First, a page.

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So you fancy yourself as a writer eh? You’re another one of the ‘I have a book inside me dying to get out’ brigade? Not only that but you’ve just finished your ten week creative writing course at the Academy of Wherever, that cost you twenty thousand pounds! You know all there is to know about paragraphs, quotation marks and abbreviated sentences. So naturally the next step is to show off your skills to an unsuspecting panel of writing experts ……and I use the term ‘experts’ extremely lightly.

But before you send your amazing  short story off to the panel of judges one thing you have to appreciate about most panels, as most sensible adults know, is that ninety-nine per cent of any panel is populated by the clueless.

Unfortunately such panels get things ninety-nine percent of the time. There are too many examples to mention here but let’s just take one. The Oscars. Oh yes, the panel of all panels where talent has feck all to do with the eventual winner. Did you know that the following acting giants have NEVER received a gong for some of the greatest performances ever committed to celluloid: Edward G Robinson, Cincinatti Kid, Steve McQueen, Papillion, Martin Sheen, Apocalypse Now, Gary Oldman, Syd & Nancy. The list is endless. By the way. Sylvester Stallone has an Oscar which basically fecking sums it all up for me. I won’t even mention the Mercury Music Prize, but you get the picture.

Anyway, similar to creative writing courses, see my blog, savvy educational establishments have long been aware that far more money can be made out of people who want to write novels than out of people who want to read them. And an astonishing number of individuals who want to do the former will confess to never doing the latter.  Once I told people that I had just had my first novel published I was met with a steady stream of people would come up to me at the bar or wherever who would say to me that they’ve been thinking of writing a book for years and ‘tell me what you think of this idea’ etc. But as soon as I asked them what they liked to read I was invariably met with the following reply. ‘I don’t have time to read. I’m just concentrating on my writing.’

Personally I have never had the inclination to enter a writing competition ever since I managed to prove to myself and a few friends how pointless they were. To prove my point I actually submitted a short story entitled ’The Swimmer’ by Pulitzer Prize winner John Cheevers. This short story is rightly regarded as a masterpiece.  I changed the name of the characters and the title to the ‘The Long Swim Home.’ Laughably, my entry, or should I say John’s, didn’t get anywhere. I didn’t receive any feedback but wrote a very pleasant letter to the panel requesting same. Two weeks later I received a feedback note stating that while the story had its merits the premise of the narrative wasn’t believable and not relevant to what readers were looking for today. It remains a sad regret that I didn’t keep that note but then again the lady who signed it is sadly no longer with us.  The eventual winner of this particular competition was won by a very nice lady who penned a short story about a day in the life of an anorexic! Needless to say I have heard neither sight nor sound of her since.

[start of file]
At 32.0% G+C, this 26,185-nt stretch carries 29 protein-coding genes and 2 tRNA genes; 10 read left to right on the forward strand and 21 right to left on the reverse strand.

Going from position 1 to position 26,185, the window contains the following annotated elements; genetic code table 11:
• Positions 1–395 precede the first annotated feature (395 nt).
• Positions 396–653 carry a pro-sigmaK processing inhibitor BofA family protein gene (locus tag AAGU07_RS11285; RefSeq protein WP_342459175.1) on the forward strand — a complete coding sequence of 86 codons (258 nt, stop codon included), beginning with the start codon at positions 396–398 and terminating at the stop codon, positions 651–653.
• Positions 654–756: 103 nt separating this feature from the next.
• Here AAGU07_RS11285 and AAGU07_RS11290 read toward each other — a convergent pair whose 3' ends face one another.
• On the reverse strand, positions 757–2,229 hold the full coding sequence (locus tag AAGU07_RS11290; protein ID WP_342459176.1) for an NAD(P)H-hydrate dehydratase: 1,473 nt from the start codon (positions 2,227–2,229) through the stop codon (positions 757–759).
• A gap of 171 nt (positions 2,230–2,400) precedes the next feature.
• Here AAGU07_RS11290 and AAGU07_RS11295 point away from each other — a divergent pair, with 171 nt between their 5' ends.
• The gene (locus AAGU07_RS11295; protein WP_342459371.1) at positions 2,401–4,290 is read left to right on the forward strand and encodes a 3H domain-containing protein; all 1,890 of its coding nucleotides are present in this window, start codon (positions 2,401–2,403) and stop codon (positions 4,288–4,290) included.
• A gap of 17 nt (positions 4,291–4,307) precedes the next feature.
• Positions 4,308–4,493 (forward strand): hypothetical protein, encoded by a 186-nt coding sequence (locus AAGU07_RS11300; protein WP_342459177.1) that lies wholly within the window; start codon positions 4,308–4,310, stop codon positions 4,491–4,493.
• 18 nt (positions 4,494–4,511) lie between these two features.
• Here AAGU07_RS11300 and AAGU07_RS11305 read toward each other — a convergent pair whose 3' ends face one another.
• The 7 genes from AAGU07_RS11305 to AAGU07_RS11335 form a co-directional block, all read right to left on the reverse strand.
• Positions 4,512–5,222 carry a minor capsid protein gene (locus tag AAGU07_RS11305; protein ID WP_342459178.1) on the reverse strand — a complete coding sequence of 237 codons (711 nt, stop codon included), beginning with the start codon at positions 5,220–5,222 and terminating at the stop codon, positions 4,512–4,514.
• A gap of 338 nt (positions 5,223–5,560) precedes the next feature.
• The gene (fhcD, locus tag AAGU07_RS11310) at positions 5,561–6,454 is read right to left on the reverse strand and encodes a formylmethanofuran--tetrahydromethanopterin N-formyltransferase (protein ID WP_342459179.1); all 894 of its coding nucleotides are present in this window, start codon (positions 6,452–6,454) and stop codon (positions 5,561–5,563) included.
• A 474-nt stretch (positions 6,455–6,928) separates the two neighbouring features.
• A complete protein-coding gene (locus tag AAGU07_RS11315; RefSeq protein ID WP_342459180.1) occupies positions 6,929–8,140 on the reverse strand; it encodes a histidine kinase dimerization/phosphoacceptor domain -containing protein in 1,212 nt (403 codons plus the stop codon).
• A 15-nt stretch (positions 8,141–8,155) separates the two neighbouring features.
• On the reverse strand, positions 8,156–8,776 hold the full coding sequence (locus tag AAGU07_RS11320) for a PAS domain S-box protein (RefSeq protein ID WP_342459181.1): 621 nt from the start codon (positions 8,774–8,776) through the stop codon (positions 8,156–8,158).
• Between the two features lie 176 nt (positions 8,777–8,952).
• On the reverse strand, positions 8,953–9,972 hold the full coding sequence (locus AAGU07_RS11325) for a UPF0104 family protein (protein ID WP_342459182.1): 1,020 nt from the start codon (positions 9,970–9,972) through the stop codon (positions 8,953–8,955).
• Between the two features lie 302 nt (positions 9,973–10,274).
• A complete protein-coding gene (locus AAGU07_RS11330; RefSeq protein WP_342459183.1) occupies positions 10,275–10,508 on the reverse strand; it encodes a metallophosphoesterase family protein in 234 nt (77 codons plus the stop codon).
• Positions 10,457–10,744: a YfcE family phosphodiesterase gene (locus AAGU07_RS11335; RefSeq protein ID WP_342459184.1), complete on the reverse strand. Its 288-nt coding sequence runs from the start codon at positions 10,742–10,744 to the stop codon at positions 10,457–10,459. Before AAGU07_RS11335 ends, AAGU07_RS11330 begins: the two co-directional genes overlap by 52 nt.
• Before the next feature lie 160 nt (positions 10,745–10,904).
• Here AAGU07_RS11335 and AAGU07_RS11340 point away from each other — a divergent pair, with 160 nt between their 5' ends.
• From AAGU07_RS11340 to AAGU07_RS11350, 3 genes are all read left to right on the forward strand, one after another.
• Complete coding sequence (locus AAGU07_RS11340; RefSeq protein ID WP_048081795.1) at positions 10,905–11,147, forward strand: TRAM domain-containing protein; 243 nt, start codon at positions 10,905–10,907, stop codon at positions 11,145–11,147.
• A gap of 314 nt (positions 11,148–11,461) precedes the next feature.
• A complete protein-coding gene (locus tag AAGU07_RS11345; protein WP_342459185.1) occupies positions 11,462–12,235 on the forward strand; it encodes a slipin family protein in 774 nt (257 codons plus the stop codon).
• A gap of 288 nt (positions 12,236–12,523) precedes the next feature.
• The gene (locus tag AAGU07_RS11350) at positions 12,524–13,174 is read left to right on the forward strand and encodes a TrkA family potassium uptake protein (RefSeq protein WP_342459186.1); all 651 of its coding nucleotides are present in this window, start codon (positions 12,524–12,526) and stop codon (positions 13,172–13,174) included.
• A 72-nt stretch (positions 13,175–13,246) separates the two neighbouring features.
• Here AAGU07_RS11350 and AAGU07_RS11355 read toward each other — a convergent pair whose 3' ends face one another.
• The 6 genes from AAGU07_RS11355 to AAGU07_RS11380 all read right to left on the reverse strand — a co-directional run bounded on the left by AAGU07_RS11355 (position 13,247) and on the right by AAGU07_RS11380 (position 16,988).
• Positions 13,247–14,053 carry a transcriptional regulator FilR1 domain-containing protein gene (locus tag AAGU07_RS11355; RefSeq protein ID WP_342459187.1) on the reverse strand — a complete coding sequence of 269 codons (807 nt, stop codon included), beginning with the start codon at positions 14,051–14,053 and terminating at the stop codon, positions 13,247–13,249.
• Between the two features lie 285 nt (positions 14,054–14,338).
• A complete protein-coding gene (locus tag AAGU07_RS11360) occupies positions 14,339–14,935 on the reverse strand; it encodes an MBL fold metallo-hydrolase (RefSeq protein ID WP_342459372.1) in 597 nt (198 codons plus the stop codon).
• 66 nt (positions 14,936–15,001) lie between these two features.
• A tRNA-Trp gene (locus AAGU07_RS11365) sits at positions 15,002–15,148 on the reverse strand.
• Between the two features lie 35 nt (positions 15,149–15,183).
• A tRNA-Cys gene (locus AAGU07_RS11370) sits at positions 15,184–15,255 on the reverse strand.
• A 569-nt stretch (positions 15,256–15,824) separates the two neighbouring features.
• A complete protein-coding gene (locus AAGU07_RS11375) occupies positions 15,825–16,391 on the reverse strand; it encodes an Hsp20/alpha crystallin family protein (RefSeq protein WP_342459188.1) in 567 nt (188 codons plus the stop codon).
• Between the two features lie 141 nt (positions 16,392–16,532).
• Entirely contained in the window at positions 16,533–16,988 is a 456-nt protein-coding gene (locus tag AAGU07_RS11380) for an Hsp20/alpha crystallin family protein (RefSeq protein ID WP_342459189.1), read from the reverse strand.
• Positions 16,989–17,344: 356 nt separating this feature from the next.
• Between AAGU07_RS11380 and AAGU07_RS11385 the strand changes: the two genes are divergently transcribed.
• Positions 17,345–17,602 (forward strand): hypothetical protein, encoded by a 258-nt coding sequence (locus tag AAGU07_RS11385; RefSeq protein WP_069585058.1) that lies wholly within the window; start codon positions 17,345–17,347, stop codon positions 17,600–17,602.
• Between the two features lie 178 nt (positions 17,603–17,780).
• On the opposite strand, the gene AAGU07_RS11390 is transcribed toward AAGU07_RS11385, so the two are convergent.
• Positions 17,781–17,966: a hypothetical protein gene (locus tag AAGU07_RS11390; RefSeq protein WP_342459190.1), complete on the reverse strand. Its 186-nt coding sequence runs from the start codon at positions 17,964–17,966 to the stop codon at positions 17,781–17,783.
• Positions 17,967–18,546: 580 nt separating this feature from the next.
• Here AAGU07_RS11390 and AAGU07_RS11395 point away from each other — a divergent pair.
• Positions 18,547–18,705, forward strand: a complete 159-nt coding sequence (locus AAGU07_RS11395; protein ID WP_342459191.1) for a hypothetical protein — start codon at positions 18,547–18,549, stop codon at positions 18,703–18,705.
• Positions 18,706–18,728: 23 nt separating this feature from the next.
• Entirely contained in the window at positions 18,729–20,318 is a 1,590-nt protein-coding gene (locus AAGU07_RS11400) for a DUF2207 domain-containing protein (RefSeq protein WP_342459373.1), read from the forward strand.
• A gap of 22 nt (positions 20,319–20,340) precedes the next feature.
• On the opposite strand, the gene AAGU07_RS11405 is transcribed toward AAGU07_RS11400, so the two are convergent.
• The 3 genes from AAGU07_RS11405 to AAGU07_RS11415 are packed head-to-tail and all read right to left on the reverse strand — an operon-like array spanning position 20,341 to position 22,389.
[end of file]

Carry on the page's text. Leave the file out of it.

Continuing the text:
The point of all of this of course is that to try and scrutinize the actions of any member of a panel of a writing contest is impossible. All writing is subjective. A judge attempts to say, “This story is good,” or, “This story is bad,” but really, they are just choosing based on their own idiosyncratic taste. Winning comes down to luck. Or God. Or whatever the judge ate for lunch that day. Just like the Oscars. In addition to the legitimacy of a literary contest, there’s another question you may want to consider, namely is it actually worth your while to enter? Many writers think that entering and winning contests is a way to build a writing CV and in some very limited cases this may be true, particularly if the contest is prestigious which, I have to tell you, 99% of them are not.  And this is before we get to the plethora of fake competitions that charge you for the privilege of entering. Winning a writing contest run by an obscure magazine or a local writers’ group or an Internet contest mill won’t cut any ice with agents, editors, or readers–not just because they probably won’t have heard of the contest, but because they may will be aware that such contests are much less likely to have professional judging standards.  And if you do win you’ll get a cheque for a few hundred quid and a grainy photograph in the local gazette but little else. Many judges on these panels hardly ever request to see more work from the winner. If there was a real prize, then entering just might be worthwhile. Next time you’re scanning the internet’s twelve thousand pages of literary contests, count how many of them come with a publishing contract for the winner. I’ll tell you now that you’ll probably need only one finger.

Moreover, not winning could cause you to assume that there’s something wrong with your writing, which may be untrue. Not much wrong with the writing of John Cheevers? Anyway, you wouldn’t be any the wiser because these contests rarely, if ever, offer the writer any feedback. You may have come close to winning or being long/shortlisted or thrown into the waste-paper basket and never know. On top this there is the fact that some of these competitions are little more than popularity contests, as the entrants get their friends and family and work colleagues etc to vote for them. So even if you are still committed to entering a writing contest at the very least you should pay attention to the scoring system or ask about it if it’s not published.

And if you’re entering contests for unpublished work, consider whether your time and energy might not be better spent actually submitting for publication. After all if you’re a serious writer, then isn’t getting your work published the real prize??


20th September 2016